The recruitment process can largely affect both how diverse and inclusive a workforce is. Firstly, employers can prevent diverse talent from joining a business through inaccessible job marketing, failing to make adjustments for the remaining process and by a poor employer brand. Secondly, if employers aren’t clear on what / who they want to recruit, their workforce could end up exhibiting unaligned values and might not be willing to embrace D&I initiatives. It is suggested that businesses place greater emphasis on ensuring candidates’ values and motivations are more in-keeping with the business’s as these variables are generally unchangeable.
Additionally, employers should be aware of the potential barriers which might prevent a candidate from being offered a fair chance of securing a role. It’s important to ask applicants if there is anything they might need to make the process easier, to enable reasonable adjustments to be introduced. Something simple like offering training to receptionists on how to accommodate visitors with guide dogs can make a large impact on the experience of a candidate.
Telling the Story
One of the most effective ways to engage employees on the subject of D&I is through story telling and case studies. Generally speaking, the most powerful stories are those relayed by existing staff (ambassadors) and voiced in the language of the recipient. Typically, there will be one clear message which needs to be communicated, however dependent on the audience / business unit, it is likely that the story will need to be presented differently to alternate groups to ensure ‘relatability’. Finally, it is crucial to avoid over-complicating the story with multiple messages, as you will be in danger of diluting the point.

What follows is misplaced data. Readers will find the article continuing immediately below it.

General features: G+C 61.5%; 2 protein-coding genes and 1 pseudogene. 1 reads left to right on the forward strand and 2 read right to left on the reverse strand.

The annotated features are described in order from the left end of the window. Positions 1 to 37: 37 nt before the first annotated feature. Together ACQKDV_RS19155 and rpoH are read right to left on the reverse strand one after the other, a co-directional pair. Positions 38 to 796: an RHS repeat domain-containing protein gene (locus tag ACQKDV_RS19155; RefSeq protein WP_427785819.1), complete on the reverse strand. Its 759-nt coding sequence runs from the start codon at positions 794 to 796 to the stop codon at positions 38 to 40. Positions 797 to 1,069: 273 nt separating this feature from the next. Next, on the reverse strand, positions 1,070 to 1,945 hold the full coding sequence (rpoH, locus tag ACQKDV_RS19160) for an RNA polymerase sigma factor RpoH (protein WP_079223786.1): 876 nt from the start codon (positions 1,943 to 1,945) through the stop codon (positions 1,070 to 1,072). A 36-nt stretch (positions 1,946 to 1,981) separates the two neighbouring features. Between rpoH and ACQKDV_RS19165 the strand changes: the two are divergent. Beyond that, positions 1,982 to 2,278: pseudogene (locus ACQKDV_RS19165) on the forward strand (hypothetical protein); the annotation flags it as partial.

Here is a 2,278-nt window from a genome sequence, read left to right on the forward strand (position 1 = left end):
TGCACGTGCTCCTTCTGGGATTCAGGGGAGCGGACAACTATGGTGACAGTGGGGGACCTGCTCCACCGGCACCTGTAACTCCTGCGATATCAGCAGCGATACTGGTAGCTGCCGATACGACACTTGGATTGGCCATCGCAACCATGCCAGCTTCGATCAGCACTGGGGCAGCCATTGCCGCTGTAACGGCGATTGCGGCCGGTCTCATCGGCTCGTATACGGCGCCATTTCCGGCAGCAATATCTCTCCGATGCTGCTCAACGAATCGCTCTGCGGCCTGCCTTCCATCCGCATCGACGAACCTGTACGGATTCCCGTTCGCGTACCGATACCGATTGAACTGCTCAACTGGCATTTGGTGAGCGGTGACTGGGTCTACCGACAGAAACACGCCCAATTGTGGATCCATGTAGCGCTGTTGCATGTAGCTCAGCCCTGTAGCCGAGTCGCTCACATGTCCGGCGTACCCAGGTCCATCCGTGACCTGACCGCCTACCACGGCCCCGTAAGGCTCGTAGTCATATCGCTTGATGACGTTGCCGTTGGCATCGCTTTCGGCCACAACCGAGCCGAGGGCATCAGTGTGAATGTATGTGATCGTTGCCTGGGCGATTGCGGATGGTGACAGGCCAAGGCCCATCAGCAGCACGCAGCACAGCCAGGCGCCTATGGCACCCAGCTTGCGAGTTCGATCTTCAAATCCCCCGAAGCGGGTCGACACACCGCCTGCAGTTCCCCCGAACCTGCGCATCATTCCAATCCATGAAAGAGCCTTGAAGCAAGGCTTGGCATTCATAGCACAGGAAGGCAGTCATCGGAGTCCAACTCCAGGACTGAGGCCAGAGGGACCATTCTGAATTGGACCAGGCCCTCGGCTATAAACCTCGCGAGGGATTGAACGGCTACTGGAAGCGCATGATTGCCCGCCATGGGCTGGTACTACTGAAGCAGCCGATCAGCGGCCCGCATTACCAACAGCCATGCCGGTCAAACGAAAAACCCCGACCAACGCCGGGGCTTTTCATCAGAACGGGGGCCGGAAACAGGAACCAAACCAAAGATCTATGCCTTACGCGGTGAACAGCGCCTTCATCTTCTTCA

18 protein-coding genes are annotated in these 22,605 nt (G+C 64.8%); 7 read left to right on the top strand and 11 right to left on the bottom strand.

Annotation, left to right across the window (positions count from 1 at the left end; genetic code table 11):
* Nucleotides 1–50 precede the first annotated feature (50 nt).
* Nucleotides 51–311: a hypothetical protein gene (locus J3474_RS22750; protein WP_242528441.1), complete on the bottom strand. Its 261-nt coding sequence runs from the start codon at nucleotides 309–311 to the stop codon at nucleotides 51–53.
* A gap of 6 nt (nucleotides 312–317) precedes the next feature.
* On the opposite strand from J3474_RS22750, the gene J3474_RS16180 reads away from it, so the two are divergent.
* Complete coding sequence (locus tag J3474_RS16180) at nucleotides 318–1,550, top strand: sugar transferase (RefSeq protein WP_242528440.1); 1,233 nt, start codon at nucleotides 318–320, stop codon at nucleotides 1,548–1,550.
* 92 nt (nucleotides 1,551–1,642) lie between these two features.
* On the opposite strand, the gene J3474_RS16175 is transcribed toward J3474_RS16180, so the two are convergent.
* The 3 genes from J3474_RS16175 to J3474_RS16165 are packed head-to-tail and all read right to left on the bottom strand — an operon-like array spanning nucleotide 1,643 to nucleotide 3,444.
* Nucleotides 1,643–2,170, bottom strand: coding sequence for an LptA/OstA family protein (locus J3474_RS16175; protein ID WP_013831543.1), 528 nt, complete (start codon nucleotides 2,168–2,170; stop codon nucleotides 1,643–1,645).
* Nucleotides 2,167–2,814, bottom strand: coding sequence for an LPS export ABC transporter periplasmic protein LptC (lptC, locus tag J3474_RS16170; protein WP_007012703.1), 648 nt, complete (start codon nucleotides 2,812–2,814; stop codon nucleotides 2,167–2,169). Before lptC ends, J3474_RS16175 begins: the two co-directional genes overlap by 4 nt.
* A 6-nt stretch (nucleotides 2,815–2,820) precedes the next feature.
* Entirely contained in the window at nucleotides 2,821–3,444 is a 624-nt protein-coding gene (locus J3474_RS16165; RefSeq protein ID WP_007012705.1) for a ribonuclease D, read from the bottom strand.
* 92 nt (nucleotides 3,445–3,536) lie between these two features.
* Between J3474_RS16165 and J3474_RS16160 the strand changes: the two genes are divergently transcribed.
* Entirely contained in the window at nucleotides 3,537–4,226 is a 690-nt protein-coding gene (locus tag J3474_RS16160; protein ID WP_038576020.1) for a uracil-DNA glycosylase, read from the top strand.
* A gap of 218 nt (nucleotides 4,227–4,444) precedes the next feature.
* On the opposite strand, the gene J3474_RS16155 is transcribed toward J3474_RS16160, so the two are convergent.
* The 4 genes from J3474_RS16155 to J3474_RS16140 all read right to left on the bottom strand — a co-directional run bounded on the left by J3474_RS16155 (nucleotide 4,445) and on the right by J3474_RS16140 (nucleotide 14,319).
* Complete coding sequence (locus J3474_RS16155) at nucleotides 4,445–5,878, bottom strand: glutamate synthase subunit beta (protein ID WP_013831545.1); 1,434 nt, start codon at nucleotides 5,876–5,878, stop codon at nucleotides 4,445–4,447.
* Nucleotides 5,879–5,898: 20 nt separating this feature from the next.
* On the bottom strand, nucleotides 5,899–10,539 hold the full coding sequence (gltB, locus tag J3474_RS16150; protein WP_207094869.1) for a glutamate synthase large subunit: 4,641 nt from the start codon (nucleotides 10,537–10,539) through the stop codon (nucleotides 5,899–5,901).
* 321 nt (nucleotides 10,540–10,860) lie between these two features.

Facilitating Internal Networks
Facilitating internal networks for minority groups can be a great way to ensure inclusivity within a business and positively influence an individual’s sense of belonging. These groups can also act as a catalyst to raise awareness of minorities amongst other members of staff by allowing their involvement in meetings and forums. If employees from outside these groups are refused participation, it suggests positive discrimination for only minorities, which is why it’s crucial to be fully inclusive and remember that people will be joining groups for varying reasons. It is suggested that these networks, be they face-to-face or online, remain as independent as possible to allow members the freedom to challenge and the power to help influence their employer for the better. After all, conversations held within the parameters of the networks are going to happen regardless of whether the company facilitates them. At least this way, a business can keep abreast of the wants and needs of the employees that they represent.
It seems that effectively engaging employees in a D&I strategy requires a deep analysis of the existing workforce and current recruitment process, coupled with good stakeholder management. Small tweaks can be embedded into the communication process to drip-feed the message of inclusion, from acknowledging the diversity calendar to sharing success stories on the intranet. However, all strategies must be implemented with the long-term view in mind and an appreciation that changes will not happen over night. Ultimately, the end goal should be to move from a tolerance point, to acceptance and then finally to the norm.
- Speak to employees in such a way that’s relatable and using content that will resonate in their minds
- Make an effort to understand the wants of minority groups and acknowledge dates that mean something to them – CIPDDiversity Calendar
- Understand the knock-on effect of each stage of the diversity journey
- Don’t boil the whole ocean – remember it’s a long process and you can’t influence all stakeholders at once
- Use the sustainability argument as a hook to secure business buy-in
- Be honest with your staff – if you’ve made mistakes around D&I be open about it and unite with employees to right your wrongs
- Facilitate networks to promote inclusion and learn from your minority groups
- Weave D&I communication into the business to prevent employees feeling bombarded with the message.